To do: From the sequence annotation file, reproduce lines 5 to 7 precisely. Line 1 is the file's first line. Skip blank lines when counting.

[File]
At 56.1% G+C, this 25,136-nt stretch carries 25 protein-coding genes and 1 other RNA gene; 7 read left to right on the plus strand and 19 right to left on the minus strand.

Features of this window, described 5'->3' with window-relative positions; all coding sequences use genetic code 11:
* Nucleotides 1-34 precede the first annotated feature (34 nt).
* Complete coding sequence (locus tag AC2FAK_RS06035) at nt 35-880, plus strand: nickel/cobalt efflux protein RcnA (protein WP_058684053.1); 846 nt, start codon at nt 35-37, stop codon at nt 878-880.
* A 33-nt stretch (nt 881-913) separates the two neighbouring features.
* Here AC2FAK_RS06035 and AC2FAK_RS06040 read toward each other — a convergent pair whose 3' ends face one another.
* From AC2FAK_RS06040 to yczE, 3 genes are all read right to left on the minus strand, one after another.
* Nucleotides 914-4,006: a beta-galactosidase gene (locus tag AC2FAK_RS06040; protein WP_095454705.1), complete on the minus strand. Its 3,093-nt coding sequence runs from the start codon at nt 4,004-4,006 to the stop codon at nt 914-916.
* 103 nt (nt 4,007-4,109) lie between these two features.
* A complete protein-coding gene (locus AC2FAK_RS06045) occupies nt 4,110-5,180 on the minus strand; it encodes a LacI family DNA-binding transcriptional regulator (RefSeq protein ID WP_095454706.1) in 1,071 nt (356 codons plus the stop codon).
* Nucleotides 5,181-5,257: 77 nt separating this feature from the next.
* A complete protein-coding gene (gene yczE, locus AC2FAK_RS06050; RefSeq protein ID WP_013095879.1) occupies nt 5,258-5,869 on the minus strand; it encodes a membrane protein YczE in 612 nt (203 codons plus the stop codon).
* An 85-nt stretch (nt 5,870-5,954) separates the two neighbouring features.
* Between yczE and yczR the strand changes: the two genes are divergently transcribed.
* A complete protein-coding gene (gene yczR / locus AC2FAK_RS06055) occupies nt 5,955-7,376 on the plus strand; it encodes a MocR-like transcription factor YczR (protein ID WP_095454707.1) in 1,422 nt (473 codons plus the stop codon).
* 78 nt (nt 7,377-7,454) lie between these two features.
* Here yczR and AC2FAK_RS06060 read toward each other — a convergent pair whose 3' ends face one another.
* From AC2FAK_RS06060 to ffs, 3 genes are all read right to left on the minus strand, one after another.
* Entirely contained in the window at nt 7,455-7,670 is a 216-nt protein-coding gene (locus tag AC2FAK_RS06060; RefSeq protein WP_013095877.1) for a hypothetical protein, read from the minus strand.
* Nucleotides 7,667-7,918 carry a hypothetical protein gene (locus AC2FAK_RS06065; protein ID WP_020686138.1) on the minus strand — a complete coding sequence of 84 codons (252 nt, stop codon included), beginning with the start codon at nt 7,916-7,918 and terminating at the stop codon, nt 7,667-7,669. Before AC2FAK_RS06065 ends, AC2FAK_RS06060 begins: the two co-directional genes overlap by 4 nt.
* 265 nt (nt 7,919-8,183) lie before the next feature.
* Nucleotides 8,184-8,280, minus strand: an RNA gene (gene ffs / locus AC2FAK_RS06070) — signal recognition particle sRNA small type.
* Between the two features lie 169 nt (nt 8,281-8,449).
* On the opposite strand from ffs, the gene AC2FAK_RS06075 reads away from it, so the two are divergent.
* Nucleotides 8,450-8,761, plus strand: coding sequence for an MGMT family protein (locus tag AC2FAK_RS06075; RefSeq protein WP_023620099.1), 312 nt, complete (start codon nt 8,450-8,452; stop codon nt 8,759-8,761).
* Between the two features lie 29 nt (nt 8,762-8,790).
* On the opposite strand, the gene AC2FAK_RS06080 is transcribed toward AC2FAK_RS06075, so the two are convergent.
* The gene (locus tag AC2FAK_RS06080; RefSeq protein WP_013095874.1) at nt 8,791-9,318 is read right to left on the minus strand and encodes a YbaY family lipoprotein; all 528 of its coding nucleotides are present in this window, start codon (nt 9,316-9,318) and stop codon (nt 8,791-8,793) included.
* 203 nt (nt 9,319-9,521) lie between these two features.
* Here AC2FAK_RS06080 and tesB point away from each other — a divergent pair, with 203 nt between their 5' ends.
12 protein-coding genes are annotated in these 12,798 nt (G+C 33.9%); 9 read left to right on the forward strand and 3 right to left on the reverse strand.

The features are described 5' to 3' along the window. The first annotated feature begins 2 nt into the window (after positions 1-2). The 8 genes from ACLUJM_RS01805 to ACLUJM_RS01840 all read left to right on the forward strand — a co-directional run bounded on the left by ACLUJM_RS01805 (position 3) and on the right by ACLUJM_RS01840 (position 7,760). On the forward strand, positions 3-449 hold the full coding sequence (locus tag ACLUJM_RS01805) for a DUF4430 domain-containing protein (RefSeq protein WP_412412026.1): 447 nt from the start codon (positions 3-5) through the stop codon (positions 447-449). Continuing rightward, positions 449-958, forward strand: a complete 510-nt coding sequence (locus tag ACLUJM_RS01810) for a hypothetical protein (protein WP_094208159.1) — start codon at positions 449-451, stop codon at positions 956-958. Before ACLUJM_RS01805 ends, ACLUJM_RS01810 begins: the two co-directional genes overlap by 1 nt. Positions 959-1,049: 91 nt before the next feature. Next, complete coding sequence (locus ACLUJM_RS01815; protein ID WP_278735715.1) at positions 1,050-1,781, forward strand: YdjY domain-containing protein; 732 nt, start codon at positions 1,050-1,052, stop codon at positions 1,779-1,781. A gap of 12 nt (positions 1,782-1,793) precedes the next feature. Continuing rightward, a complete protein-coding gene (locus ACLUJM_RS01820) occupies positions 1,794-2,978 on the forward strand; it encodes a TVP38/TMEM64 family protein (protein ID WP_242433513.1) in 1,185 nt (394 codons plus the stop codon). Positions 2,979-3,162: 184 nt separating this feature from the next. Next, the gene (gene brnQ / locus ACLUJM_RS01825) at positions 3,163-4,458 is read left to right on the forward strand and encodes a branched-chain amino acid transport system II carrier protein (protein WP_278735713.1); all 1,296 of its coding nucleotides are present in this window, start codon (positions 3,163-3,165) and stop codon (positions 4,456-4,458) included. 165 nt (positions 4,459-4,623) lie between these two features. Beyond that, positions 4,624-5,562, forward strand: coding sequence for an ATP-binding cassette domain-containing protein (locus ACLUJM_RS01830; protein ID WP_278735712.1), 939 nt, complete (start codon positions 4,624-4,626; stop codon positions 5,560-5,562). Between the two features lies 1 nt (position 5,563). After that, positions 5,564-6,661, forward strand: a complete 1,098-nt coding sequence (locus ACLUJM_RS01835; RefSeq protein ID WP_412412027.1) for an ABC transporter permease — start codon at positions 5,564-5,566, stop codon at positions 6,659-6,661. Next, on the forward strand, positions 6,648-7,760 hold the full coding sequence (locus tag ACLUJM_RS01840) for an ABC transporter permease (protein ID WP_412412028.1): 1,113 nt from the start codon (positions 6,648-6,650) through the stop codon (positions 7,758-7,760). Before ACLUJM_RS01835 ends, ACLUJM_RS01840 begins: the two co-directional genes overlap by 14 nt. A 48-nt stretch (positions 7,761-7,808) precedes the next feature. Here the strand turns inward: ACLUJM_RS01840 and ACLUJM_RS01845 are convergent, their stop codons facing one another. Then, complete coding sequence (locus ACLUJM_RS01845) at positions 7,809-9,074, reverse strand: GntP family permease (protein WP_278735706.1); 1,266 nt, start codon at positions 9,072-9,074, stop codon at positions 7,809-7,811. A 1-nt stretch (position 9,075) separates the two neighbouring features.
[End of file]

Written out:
* A 33-nt stretch (nt 881-913) separates the two neighbouring features.
* Here AC2FAK_RS06035 and AC2FAK_RS06040 read toward each other — a convergent pair whose 3' ends face one another.
* From AC2FAK_RS06040 to yczE, 3 genes are all read right to left on the minus strand, one after another.